I think it is fair that proceedings are conducted if there is suspicion that Garzon acted beyond the law – though probably he will be found innocent, as Spanish law incorporates international customary law and this provides a good defence against criminal charges of this kind.
That's assuming that amnesties are contrary to customary international law… And that customary international law trumps national law in the national legal hierarchy of norms (not the case in France, for example, at least when I was a student there).
To clarify, my post/argument states that while the Garzon trial may *appear* to be a step backwards for human rights (by allowing politically motivated groups to intimidate judges), it may actually be a positive development if it results in a national court precedent affirming the supremacy of crimes against humanity over amnesty laws (in this case, posthumous amnesty since the Francoist officials accused by Garzon are dead). So it's not an argument against indicting Garzon, it's an argument against convicting Garzon, which would be a blow to judicial independence.
I do not completely agree with your assumption, Dov. I think in a criminal trial, it would be hard to prove the necessary mens rea to convict somebody if that person has strong arguments that what they did might be legal. In other words, the prosecuting authorities in the Garzon case probably have to prove that he purposedly broke the law – which is hard to do when there is so much ambiguity on amnesties in international law. The point in this case is not whether amnesties are contrary to custom, but rather if somebody could be confident that amnesties are always 'immune' from customary law on CAH. If not, then it was Garzon's duty to make the case in court and see what the adjudicating judge would decide…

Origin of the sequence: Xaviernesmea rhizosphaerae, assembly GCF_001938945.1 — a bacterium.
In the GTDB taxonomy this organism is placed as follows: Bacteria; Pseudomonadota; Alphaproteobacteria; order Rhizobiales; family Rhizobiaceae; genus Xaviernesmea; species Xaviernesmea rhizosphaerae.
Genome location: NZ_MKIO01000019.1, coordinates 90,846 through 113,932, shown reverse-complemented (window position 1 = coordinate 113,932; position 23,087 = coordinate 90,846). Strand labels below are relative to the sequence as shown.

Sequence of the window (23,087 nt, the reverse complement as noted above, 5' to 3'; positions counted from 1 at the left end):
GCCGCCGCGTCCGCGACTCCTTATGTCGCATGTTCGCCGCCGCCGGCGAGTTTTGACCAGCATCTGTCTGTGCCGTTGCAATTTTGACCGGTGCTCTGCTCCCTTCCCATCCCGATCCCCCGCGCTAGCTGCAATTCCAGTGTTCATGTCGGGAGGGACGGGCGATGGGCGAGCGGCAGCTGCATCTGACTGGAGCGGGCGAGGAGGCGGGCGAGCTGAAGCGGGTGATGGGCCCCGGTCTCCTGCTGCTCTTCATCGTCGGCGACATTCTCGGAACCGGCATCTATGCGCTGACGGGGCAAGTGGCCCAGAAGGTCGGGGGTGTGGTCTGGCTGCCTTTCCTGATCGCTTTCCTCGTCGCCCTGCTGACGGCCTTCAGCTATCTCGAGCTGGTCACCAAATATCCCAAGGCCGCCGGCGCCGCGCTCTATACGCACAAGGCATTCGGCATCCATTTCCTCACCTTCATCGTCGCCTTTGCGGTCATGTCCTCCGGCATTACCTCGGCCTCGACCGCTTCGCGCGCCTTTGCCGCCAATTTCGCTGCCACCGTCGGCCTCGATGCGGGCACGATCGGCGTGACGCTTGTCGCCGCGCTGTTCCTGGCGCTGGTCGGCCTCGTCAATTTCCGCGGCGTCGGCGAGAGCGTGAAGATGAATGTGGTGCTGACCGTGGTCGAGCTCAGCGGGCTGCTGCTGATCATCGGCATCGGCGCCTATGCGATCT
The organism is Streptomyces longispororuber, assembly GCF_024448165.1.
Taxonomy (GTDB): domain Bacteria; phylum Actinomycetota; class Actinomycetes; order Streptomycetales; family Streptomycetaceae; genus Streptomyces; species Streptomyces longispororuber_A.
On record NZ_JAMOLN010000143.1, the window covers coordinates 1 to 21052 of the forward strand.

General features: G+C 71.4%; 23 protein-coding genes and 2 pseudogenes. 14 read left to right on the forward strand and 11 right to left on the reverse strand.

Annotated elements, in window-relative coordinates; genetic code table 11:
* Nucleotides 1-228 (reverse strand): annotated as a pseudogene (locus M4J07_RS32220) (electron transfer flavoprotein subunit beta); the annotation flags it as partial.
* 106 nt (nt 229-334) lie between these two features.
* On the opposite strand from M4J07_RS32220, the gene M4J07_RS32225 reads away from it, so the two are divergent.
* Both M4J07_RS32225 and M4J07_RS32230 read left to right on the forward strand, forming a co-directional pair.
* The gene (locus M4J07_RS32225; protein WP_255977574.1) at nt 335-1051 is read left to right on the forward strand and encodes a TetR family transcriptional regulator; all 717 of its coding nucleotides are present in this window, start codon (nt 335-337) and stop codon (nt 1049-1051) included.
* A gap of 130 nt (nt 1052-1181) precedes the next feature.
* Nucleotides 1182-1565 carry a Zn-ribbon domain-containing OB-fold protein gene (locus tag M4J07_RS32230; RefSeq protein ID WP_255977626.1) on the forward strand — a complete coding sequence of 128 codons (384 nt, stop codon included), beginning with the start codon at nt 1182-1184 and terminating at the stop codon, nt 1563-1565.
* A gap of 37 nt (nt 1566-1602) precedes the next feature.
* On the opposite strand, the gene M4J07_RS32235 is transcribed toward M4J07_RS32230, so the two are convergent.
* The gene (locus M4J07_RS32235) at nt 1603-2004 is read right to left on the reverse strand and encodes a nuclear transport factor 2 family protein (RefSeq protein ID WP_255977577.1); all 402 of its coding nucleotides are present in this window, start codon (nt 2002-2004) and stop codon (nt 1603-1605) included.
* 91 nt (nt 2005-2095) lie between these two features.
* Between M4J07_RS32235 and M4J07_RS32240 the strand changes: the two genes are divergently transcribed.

Alex, I'm puzzled at the distinction you draw between accepting the indictment but not an eventual result of it, i.e a conviction. If you don't disagree with the procedure, it would seem logical to accept the possible consequences… As for judicial independence, I remain convinced that "independence" does not mean "unaccountability"…Guido, I actually agree with you, especially in light of what actually happened in this situation: that he did go before a judge who told him to stop the investigation, which he did. There doesn't seem to be an abuse of power in this case. I say a little more as a footnote to my new post…
I had left a post somewhere but it seems did not arrive… well.According to Spanish Constitution, international treaties signed, ratified and officialy published in Spain become part of the internal law; that is the case of the International Covenant of Civil and Political Rights. Published before the Amnesty Law, in fact.According to Spanish Constitution, fundamental rights and liberties should be interpreted according to international treaties and declarations signed by Spain.All that provides a very good defence. He is, after all, an instructive judge. Does not give a sentence: his instruction does not seem to have damage anybody's rights. His duty is to submit his conclusions to another judges or courts.